President Barack Obama and German chancellor Angela Merkel spoke on Sunday and agreed it is “critically important” to find ways to keep Greece in the eurozone, the White House said.
About Obama’s conversation with Merkel, the White House said in a statement: “The leaders affirmed that their respective economic teams are carefully monitoring the situation and will remain in close touch.
“The two leaders agreed that it was critically important to make every effort to return to a path that will allow Greece to resume reforms and growth within the euro zone.”
On Saturday, US treasury secretary Jack Lew urged European finance ministers and the International Monetary Fund to continue working together toward a “sustainable solution” to reforms in Greece and its recovery within the eurozone.
Lew spoke by phone with several top officials on Saturday, including the finance ministers of Germany and France and IMF managing director Christine Lagarde, according to a readout of the call provided by the Treasury Department on Sunday.
In those calls, Lew said it was “important for all parties to continue to work to reach a solution, including a discussion of potential debt relief for Greece, in the run up to the 5 July referendum”, according to the readout.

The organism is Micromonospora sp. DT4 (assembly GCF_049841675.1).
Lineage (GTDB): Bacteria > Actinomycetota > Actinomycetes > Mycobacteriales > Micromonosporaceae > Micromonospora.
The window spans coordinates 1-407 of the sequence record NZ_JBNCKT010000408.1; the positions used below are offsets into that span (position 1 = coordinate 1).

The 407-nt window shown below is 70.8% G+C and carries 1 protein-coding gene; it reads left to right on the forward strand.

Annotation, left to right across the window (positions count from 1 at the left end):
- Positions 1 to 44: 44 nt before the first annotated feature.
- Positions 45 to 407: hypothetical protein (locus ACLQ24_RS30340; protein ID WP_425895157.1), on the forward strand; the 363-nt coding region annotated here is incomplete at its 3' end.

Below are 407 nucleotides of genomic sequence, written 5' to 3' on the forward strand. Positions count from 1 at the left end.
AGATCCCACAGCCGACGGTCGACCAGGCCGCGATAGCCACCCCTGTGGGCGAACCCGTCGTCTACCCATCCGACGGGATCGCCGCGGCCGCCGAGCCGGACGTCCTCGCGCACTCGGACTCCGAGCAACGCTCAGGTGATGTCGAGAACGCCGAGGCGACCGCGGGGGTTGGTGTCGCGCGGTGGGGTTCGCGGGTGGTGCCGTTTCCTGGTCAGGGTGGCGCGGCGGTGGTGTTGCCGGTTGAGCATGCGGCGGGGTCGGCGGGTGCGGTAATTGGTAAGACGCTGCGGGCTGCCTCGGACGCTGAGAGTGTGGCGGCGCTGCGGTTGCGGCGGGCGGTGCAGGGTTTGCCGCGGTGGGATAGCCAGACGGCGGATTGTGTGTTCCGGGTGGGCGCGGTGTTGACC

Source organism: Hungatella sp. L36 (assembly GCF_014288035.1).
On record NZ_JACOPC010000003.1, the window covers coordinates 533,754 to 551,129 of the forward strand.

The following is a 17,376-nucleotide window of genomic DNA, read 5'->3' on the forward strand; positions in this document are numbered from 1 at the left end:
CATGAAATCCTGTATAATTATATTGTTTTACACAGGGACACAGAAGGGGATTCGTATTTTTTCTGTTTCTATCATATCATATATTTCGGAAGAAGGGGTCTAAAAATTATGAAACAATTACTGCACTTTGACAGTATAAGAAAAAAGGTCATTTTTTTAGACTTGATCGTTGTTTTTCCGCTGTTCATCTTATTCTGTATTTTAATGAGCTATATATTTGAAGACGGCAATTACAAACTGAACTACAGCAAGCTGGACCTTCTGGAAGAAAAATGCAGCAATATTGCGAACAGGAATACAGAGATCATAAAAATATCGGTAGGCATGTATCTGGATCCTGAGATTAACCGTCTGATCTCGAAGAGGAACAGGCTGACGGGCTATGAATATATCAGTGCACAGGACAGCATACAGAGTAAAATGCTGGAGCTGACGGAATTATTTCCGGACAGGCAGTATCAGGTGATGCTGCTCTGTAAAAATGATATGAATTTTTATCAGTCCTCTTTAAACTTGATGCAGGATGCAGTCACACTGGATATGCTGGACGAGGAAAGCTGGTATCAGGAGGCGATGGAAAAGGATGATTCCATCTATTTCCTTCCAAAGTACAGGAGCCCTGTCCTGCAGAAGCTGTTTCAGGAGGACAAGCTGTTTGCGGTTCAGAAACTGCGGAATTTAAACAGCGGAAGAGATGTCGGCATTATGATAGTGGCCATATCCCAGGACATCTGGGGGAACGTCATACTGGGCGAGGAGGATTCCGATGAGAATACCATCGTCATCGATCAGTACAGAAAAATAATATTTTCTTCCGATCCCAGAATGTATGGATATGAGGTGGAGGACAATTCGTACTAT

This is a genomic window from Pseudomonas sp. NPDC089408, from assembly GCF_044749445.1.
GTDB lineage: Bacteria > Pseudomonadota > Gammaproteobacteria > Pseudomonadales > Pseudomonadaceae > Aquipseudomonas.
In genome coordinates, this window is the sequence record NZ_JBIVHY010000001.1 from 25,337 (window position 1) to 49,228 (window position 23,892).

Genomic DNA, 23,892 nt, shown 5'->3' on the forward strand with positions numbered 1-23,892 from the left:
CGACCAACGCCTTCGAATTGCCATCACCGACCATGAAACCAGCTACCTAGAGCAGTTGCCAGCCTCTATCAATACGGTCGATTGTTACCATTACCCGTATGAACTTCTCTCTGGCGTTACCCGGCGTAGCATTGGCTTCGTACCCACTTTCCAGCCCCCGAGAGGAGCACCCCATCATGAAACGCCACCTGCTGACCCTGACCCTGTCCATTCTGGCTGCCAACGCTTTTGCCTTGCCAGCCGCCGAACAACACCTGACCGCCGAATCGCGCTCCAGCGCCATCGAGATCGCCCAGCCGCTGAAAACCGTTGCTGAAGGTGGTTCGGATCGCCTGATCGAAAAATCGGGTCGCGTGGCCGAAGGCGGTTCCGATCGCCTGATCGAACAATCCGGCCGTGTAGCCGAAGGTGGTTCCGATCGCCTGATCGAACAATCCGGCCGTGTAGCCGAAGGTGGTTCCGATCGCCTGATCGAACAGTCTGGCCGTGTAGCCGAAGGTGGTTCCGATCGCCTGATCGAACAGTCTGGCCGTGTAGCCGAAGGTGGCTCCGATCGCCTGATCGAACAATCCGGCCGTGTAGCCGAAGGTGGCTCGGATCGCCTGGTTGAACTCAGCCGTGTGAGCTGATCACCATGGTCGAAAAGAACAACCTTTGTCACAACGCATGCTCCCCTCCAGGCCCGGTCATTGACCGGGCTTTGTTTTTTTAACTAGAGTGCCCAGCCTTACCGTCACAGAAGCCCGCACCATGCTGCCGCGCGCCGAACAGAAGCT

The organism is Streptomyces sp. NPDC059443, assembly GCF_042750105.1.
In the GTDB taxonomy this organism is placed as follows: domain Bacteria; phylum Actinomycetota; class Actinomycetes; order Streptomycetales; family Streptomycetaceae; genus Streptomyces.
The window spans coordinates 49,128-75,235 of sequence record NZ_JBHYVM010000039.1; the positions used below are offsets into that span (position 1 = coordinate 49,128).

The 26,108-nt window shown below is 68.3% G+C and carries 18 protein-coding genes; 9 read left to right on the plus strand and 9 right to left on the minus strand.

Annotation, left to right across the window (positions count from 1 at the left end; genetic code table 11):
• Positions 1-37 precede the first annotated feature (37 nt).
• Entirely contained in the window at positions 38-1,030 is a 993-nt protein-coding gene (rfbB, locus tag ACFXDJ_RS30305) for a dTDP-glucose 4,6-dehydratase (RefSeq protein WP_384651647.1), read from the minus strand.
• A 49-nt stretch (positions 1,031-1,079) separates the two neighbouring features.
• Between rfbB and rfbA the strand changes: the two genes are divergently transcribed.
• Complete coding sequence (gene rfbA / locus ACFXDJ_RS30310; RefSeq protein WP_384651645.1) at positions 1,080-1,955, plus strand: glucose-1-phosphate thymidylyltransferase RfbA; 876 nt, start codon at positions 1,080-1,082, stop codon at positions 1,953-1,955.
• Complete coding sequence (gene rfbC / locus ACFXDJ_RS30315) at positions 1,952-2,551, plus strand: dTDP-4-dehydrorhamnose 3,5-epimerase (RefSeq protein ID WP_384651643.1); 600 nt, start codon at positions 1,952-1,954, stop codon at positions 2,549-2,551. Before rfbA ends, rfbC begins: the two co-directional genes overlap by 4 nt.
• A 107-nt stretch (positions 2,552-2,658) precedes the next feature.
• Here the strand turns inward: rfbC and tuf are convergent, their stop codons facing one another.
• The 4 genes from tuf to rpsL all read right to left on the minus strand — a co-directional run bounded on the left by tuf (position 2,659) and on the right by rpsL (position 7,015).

European Union negotiators broke off bailout talks over the weekend after leftist Greek Prime Minister Alexis Tsipras called a July 5 referendum on the latest offer and urged voters to reject the “humiliation.” French Prime Minister Manuel Valls warned that there was a real risk of Greece leaving the eurozone if voters reject the offer.
“In these critical hours, we must remember that the only thing to fear is fear itself,” Tsipras tweeted late Sunday. “The dignity of the Greek people in the face of blackmail and injustice will send a message of hope and pride to all of Europe.”